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Fake ID using own name not aggravated ID theft, 7th Circuit rules

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An Indiana man who supplied a fake identification that used the recipient’s real name may not be subjected to the federal aggravated identity theft statute, the 7th Circuit Court of Appeals ruled Friday in a unanimous en banc decision.

At issue is whether the definition of “another person” in Section 1028A of the United States Code means anyone other than the defendant. The court warned against applying that standard; the prosecution advocated for a statute that carries an automatic two-year consecutive sentence.

“If the prosecutor is right, §1028A acquires a surprising scope,” Chief Judge Frank Easterbrook wrote for the panel in United States of America v. Christopher Spears, 11-1683.

“It would, for example, require a mandatory two-year consecutive sentence every time a tax-return preparer claims an improper deduction, because the return is transferred to the IRS, concerns a person other than the preparer, includes a means of identifying that person (a Social Security number), and facilitates fraud against the United States (which §1028A(c)(4) lists as a predicate crime),” Easterbook wrote.

Lake County resident Christopher Spears made fake handgun carry permits, driver’s licenses and other forms of ID. He was convicted in the U.S. District Court for the Northern District of Indiana, Hammond Division, of producing false identification, five counts of unlawful possession of false identification documents and aggravated identify theft.

A three-judge panel of the 7th Circuit previously vacated some of those convictions but affirmed the aggravated identity theft and producing false ID convictions. Spears was sentenced to 34 months in prison, plus the two-year mandatory sentence under the ID theft conviction.

The en banc decision affirmed the prior 7th Circuit decision except for the conviction and sentence for ID theft.

“Crimes are supposed to be defined by the legislature, not by clever prosecutors riffing on equivocal language. A reasonable person reading §1028A(a)(1) would not conclude that Congress has definitely used the word “another” to specify every person other than the defendant, as opposed to a person whose information has been misappropriated,” Easterbrook wrote.

“Section 1028A, we hold, uses ‘another person’ to refer to a person who did not consent to the use of the ‘means of identification’. This decision, in conjunction with the panel’s disposition of the convictions under statutes other than §1028A, mean that two of Spears’s convictions have been reversed, while three remain. The district court’s judgment is vacated, and the case is remanded for resentencing on those three convictions.”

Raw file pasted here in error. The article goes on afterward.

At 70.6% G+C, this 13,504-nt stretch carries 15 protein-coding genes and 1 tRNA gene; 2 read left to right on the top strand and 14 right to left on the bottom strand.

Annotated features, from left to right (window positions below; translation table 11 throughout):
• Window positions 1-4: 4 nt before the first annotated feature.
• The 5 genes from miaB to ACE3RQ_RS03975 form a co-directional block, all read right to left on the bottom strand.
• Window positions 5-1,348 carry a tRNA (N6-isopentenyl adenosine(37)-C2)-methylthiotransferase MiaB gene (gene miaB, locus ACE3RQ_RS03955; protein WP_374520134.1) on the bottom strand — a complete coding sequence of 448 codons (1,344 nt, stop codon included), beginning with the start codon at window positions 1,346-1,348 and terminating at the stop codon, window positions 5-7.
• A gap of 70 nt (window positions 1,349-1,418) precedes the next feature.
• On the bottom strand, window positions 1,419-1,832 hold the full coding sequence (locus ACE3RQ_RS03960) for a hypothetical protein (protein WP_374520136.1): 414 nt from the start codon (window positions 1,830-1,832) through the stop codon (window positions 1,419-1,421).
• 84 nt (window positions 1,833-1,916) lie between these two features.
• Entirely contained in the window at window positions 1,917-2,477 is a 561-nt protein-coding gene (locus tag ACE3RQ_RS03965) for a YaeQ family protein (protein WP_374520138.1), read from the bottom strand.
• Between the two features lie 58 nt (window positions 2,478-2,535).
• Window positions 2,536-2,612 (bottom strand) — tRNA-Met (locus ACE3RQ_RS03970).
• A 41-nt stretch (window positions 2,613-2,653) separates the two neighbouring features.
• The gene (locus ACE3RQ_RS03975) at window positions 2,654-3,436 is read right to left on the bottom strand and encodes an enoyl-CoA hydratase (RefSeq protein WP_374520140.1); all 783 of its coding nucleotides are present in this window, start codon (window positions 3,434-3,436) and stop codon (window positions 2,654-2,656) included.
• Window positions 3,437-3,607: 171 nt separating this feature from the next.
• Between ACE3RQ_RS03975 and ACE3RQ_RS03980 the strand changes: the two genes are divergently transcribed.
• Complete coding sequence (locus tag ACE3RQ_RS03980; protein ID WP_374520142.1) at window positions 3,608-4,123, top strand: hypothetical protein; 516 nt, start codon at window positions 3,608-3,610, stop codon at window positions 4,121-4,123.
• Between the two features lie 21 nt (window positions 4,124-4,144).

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  1. KUDOS to the Indiana Supreme Court for realizing that some bureacracies need to go to the stake. Recall what RWR said: "No government ever voluntarily reduces itself in size. Government programs, once launched, never disappear. Actually, a government bureau is the nearest thing to eternal life we'll ever see on this earth!" NOW ... what next to this rare and inspiring chopping block? Well, the Commission on Gender and Race (but not religion!?!) is way overdue. And some other Board's could be cut with a positive for State and the reputation of the Indiana judiciary.

  2. During a visit where an informant with police wears audio and video, does the video necessary have to show hand to hand transaction of money and narcotics?

  3. I will agree with that as soon as law schools stop lying to prospective students about salaries and employment opportunities in the legal profession. There is no defense to the fraudulent numbers first year salaries they post to mislead people into going to law school.

  4. The sad thing is that no fish were thrown overboard The "greenhorn" who had never fished before those 5 days was interrogated for over 4 hours by 5 officers until his statement was illicited, "I don't want to go to prison....." The truth is that these fish were measured frozen off shore and thawed on shore. The FWC (state) officer did not know fish shrink, so the only reason that these fish could be bigger was a swap. There is no difference between a 19 1/2 fish or 19 3/4 fish, short fish is short fish, the ticket was written. In addition the FWC officer testified at trial, he does not measure fish in accordance with federal law. There was a document prepared by the FWC expert that said yes, fish shrink and if these had been measured correctly they averaged over 20 inches (offshore frozen). This was a smoke and mirror prosecution.

  5. I love this, Dave! Many congrats to you! We've come a long way from studying for the bar together! :)

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